The others were cottons of various kinds and eventually they wore out, as the current set is wearing out. A few weeks ago, I found a bolt-end of linen in the fabric store in Sechelt. The fabric is French, I bought the whole bolt-end, 6 meters at 12.99 a meter.It’s beautiful and a little research online made me realize it was a wonderful coup; the linen can be ordered from various high-end interior design studios for hundreds of dollars a meter (reduced on one site from 362 a meter to 138). I bought it because I loved it and now I’m scared to cut into it because I realize it’s much finer than I thought. So it’s in a bag, by the couch, waiting for me to summon courage and patience. A small voice asked me if I was really going to devote so much time to, what, recovering an old couch? One that is only mildly comfortable, though it did serve as an extra place to put overnight guests in the old days when we often had many people coming to parties and limited beds for them to sleep in.


So I was interested and consoled this morning to read Rebecca Solnit on interior space:

There are times when it’s clear to me that by getting and spending, we lay waste our powers, and times when, say, the apricot velvet headboard against the lavender wall of a room in an old hotel fills me with a mysterious satisfied pleasure in harmonies of color, texture, atmospheres of comfort, domesticity and a desire to go on living among such color and texture and space and general real estate. There are times when I believe in spiritual detachment, though there was a recent occasion when I bothered to go take a picture of my old reading armchair to the upholsterer’s around the corner to see if it can be made beautiful again and worry about whether charcoal velveteen would go with my next decor. There are times when I enjoy the weightlessness of traveling and wish to own nothing and afternoons when I want to claim every farmhouse I drive by as my own, especially those with porches and dormers, those spaces so elegantly negotiating inside and out, as though building itself could direct and support an ideal life, the life we dream of when we look at houses.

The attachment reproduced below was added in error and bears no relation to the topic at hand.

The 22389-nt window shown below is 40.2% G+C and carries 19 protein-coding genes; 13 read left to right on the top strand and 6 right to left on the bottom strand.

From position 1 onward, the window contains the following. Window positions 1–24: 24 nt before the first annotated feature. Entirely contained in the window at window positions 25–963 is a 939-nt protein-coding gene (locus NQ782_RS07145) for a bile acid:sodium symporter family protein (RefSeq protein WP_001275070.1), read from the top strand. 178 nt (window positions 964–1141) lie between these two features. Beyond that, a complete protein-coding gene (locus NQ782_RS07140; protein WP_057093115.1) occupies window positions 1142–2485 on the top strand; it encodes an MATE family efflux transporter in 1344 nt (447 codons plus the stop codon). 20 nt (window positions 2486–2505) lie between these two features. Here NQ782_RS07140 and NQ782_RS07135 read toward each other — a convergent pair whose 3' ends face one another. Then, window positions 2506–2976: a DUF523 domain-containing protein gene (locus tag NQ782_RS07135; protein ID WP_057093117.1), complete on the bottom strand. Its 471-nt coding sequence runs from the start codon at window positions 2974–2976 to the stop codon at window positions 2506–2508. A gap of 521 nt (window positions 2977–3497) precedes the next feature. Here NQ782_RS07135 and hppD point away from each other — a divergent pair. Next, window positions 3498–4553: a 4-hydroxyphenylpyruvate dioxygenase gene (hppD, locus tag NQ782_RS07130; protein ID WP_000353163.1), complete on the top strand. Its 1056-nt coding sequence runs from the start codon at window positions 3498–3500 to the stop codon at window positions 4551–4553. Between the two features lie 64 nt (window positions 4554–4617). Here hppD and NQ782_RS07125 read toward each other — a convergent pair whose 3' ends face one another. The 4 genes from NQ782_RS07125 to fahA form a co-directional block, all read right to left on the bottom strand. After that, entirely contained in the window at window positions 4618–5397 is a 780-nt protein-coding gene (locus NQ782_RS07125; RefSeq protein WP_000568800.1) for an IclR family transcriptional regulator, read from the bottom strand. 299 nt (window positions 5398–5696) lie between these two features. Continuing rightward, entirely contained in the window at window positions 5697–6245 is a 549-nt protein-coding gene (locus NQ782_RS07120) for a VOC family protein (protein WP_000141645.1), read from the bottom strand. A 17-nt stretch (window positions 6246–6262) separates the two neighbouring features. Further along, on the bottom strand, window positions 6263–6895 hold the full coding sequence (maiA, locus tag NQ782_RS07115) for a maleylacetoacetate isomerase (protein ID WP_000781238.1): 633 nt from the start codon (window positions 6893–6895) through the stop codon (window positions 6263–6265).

I’m not sure our house negotiates inner and outer space elegantly, exactly, but it is where we live and where we return to after travels far and wide. It’s where memories and dreams anchor us as surely as the bed in the Odyssey is part of Odysseus’s return — a bed Solnit refers to in this essay as “the best piece of furniture in classical literature.” Part of the pleasure of an essay in general and this essay in particular is following the route a lively mind takes through rooms and literature and the gorgeous specificities of living itself.